Academic journal article Journal of Contemporary Athletics

Intercollegiate Athletics and the Military Veteran: An Examination of Policy and Athletic Department Support

Academic journal article Journal of Contemporary Athletics

Intercollegiate Athletics and the Military Veteran: An Examination of Policy and Athletic Department Support

Article excerpt

Over the past decade, the number of wars and conflict around the world has grown rapidly. The United States has been involved in several of these, some lasting multiple years. Since 9/11, the United States has deployed over two million men and women to war zones (Keown, 2011). This involvement has brought about an increasing number of war veterans and injured soldiers. Their injuries are diverse and can include physical, mental and emotional wounds. Returning from war brings special circumstances, some of which include a number of barriers to returning to civilian life, including the return to a college sports career.

In attempts to service these veterans, increased attention has been given to returning injured soldiers through the creation and expansion of a number of programs and organizations in the past few years, such as the United Services Organization (USO), Wounded Warrior Project (WWP) and Welcome Back Veterans. Additionally, many higher education institutions have created veteran service departments to facilitate a return or transition to college life. These programs and organizations offer a wide range of activities for injury rehabilitation and reintegration into an active and healthy lifestyle.

Many veterans were college athletes before leaving for a tour of duty, and many are expecting to take part in or return to college sports. However, they are met with a number of challenges ranging from personal barriers, such as decline of sports skills, to institutional barriers, such as NCAA eligibility issues, coaching and current athlete perceptions of veterans, and university personnel and student held cultural notions (University of Washington, 2011). Yet, research shows sports and physical activity play a significant role for veterans as reintegration and rehabilitation tools (Chocklingham, Thomas, & Duval, 2012).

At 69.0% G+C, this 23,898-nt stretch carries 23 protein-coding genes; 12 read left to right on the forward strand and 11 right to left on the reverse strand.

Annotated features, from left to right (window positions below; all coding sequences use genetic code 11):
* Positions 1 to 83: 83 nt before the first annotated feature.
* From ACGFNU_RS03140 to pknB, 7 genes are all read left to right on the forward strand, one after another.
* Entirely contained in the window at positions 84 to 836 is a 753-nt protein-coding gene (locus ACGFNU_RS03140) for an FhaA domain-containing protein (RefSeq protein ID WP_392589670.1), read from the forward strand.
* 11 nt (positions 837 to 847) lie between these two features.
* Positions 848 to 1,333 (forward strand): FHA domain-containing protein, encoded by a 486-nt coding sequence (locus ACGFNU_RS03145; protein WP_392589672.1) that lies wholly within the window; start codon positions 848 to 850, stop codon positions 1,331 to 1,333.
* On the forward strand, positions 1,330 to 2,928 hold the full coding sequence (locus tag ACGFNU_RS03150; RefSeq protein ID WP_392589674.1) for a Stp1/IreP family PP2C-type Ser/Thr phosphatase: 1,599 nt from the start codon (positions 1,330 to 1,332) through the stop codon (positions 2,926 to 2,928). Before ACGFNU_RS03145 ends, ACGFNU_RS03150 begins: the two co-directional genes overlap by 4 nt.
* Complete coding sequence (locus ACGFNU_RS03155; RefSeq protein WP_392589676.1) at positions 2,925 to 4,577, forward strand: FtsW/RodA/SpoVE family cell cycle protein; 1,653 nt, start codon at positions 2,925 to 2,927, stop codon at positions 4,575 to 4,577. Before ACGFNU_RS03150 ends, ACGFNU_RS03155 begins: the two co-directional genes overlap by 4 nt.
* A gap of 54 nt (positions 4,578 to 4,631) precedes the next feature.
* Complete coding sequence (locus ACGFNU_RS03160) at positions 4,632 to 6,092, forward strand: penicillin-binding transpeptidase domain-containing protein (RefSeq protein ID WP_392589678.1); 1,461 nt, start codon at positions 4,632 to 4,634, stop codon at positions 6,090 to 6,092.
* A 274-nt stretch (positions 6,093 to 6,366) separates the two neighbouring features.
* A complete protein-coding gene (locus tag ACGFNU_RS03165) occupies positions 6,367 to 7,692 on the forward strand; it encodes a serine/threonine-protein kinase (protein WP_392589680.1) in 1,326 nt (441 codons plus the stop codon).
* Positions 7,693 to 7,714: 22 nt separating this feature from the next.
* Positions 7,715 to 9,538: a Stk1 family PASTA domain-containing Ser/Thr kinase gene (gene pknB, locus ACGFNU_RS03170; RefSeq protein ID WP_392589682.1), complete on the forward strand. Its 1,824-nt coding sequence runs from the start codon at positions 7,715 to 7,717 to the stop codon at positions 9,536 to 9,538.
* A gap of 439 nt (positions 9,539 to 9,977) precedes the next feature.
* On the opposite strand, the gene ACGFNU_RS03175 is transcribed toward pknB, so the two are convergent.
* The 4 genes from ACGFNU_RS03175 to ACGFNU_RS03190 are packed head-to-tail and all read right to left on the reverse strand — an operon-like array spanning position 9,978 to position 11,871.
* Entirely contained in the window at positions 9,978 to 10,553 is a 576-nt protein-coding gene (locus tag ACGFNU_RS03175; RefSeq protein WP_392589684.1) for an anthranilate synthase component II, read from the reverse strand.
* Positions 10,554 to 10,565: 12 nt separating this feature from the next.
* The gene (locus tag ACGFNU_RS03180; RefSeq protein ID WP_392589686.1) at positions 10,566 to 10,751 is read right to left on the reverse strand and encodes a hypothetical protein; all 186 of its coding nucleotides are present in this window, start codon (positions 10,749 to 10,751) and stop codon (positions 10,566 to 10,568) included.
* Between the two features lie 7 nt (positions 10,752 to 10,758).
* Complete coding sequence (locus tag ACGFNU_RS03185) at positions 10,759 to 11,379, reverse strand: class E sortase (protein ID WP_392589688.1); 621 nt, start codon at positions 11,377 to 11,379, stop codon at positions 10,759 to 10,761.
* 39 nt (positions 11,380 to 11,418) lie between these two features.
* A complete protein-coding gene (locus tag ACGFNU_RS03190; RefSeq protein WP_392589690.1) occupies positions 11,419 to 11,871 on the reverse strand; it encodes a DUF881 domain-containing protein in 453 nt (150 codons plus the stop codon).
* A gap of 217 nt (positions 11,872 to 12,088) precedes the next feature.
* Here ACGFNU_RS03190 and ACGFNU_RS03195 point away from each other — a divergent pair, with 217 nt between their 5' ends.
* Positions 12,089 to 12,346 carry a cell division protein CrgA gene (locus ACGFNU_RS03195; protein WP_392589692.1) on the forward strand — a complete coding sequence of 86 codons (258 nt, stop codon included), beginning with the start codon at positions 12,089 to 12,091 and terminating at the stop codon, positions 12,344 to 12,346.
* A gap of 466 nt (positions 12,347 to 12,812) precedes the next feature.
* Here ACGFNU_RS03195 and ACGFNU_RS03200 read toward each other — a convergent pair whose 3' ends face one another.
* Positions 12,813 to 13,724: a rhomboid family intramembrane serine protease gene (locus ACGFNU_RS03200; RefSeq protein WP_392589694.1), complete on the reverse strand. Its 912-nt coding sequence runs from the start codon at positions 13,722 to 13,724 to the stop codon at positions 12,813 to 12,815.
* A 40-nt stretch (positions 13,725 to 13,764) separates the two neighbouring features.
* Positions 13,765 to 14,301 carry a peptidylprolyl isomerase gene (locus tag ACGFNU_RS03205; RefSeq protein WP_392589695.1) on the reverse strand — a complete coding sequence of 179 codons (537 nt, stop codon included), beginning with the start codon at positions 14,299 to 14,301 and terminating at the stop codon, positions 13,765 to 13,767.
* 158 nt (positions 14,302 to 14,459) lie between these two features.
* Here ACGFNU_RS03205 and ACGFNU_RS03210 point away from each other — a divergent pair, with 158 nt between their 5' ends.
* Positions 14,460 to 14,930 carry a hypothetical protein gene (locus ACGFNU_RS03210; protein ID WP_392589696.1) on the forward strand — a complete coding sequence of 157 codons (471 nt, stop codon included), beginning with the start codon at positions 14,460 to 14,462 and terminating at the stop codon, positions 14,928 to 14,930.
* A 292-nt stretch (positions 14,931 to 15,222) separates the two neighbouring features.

Universities have begun to recognize the barriers for veterans and are attempting to address the issues (University of Washington, 2011). As they begin to inform personnel and create "veteran-friendly" campuses, it is expected that social change will occur and veterans will feel welcome. In the context of a university athletic department, change seems to be much slower as established norms and practices hamper the veterans' return to the sports team (Keown, 2011; Lancaster, 2012). Yet, Section 504 of the Rehabilitation Act sets out the school's responsibility to provide athletic opportunities for students with disabilities, and the recent "Dear Colleague Letter" statement issued on January 24, 2013 from the United States government gives specific clarification to a school's obligation to provide sports and to proactively include students with disabilities in sports (Arnhold, Young, & Lakowski, 2013). This of course includes college and university sports programs and military veterans with disabilities. The NCAA has recognized the importance of bringing social change to college athletics in regard to military veterans. The NCAA Champion Magazine notes that "veterans and campuses both have something to offer each other" and that veterans will bring "maturity and worldliness" to the college campus. Further, the NCAA notes veterans are "among the fittest adults in American society, ready for athletic competition" (Wissing, 2014).

However, while there has been a significant amount of research in the separate domains of sports and military, no centralized focus merging the two has emerged in the sport management literature. This raises an important question: while some colleges and universities have become more veteran-friendly, has a similar adjustment taken shape within the athletic departments and are there specific policies in place regarding veterans participating on varsity sports teams? Thus, the purpose of this study was to examine support for veterans at higher education institutions and within their athletic departments.

Review of the Literature

Military veterans are considered a growing university student population. …

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